Singing “Our Love Is Here to Stay”

On our Alaskan cruise in June, the ship held a talent show/contest. I hemmed and hawed about joining it, but finally decided to go for it at the last minute. I chose to sing “Our Love Is Here to Stay” by George Gershwin because the band had the music, and because I had sung it on my first cruise in 1993 on Norwegian Cruise Lines (which we were traveling with again). I could pick apart my own performance, but I’m sharing it anyway for what it’s worth. Several passengers came up to me after the contest and said they thought I should have won, although the woman who won was not a singer but a fabulous flamenco dancer. Anyway, enjoy!

Here are the lyrics:

It’s very clear / Our love is here to stay / Not for a year / But ever and a day.
The radio and the telephone / And the movies that we know / May just be passing fancies / And in time may go!
But, oh my dear / Our love is here to stay / Together we’re / Going a long, long way
In time the Rockies may crumble / Gibraltar may tumble / They’re only made of clay / But our love is here to stay.

8 thoughts on “Singing “Our Love Is Here to Stay”

  1. ASL really doesn’t have any songs and please stop messing up with ASL. ASL is a “Deaf” language; therefore, songs don’t exist in ASL. Leave ASL alone!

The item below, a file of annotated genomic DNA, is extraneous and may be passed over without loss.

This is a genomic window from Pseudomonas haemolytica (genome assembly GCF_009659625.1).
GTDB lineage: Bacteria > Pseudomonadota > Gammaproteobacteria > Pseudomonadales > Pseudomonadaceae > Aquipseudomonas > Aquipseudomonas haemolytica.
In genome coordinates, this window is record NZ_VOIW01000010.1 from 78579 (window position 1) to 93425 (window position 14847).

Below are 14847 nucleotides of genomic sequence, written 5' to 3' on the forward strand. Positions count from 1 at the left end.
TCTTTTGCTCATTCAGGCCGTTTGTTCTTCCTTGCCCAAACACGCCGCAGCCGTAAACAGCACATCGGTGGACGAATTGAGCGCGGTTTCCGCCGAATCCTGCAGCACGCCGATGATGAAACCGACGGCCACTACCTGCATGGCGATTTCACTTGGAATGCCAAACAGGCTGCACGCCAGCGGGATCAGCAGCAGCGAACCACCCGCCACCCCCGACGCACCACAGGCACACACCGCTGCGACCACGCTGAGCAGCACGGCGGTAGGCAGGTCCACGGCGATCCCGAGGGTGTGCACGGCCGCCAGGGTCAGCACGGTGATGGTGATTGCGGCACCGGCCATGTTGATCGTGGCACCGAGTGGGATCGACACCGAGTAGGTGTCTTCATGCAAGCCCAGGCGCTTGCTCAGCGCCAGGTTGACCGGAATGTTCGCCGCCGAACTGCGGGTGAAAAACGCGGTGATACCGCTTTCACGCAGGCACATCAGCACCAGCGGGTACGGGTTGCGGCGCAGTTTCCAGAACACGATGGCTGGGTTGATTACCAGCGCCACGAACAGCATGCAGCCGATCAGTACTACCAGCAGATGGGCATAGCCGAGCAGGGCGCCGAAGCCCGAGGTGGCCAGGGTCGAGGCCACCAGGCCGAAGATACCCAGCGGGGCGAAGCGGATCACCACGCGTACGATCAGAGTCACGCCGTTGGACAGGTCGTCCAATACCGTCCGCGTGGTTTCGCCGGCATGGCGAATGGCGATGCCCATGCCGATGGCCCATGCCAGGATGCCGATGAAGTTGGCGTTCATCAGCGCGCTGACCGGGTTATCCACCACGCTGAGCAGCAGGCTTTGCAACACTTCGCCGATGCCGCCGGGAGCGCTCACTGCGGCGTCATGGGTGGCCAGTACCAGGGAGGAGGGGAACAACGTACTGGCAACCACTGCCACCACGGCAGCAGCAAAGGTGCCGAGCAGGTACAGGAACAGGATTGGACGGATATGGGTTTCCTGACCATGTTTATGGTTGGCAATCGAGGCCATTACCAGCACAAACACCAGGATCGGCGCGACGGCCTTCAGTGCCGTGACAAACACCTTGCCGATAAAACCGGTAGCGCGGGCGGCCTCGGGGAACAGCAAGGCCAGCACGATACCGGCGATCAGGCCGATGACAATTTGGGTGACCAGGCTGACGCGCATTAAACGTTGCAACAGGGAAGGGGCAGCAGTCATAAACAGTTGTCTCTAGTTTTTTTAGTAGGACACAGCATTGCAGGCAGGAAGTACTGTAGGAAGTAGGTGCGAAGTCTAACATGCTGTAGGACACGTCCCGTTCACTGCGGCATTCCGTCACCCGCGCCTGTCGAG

2. Hi, folks. Sorry if DeafRead syndicated this particular blog post when it obviously has nothing to do with deafness or ASL. That’s out of my control. I am registered with DeafRead because some of my blog entries are about deaf people, ASL, and interpreting.

    “Disguisted Deaf”– Hi. Nice to meet you, too. 😛 If you had bothered to watch the video, you would see that I did not sign the song; I only sang it. As for songs not existing in ASL, I suppose you hate it when deaf or hard-of-hearing people sign songs, too. Or is it only hearing people you hate to see signing songs? And if ASL is only a “Deaf” language, then I suppose you have a love-hate relationship with interpreters, because they’re using “your” language when they really “shouldn’t” be. Or are you one of those people who think everyone in the world should be fluent in ASL? If that ever happened, then it wouldn’t be a “Deaf” language anymore, would it? And how do you expect hearing people to stop talking and singing? Face it: there will always be hearing, hard-of-hearing, and deaf people who sign songs, and there’s nothing you can do to stop it. Let’s make a deal: as long as you keep “messing up with” my “Hearing” language (English), I’ll keep messin’ with ASL. I have no intention to stop signing songs just because it offends you. And — excuse me for living and hearing — I’m certainly not going to stop singing songs. Vive la liberté! Vive la musique!


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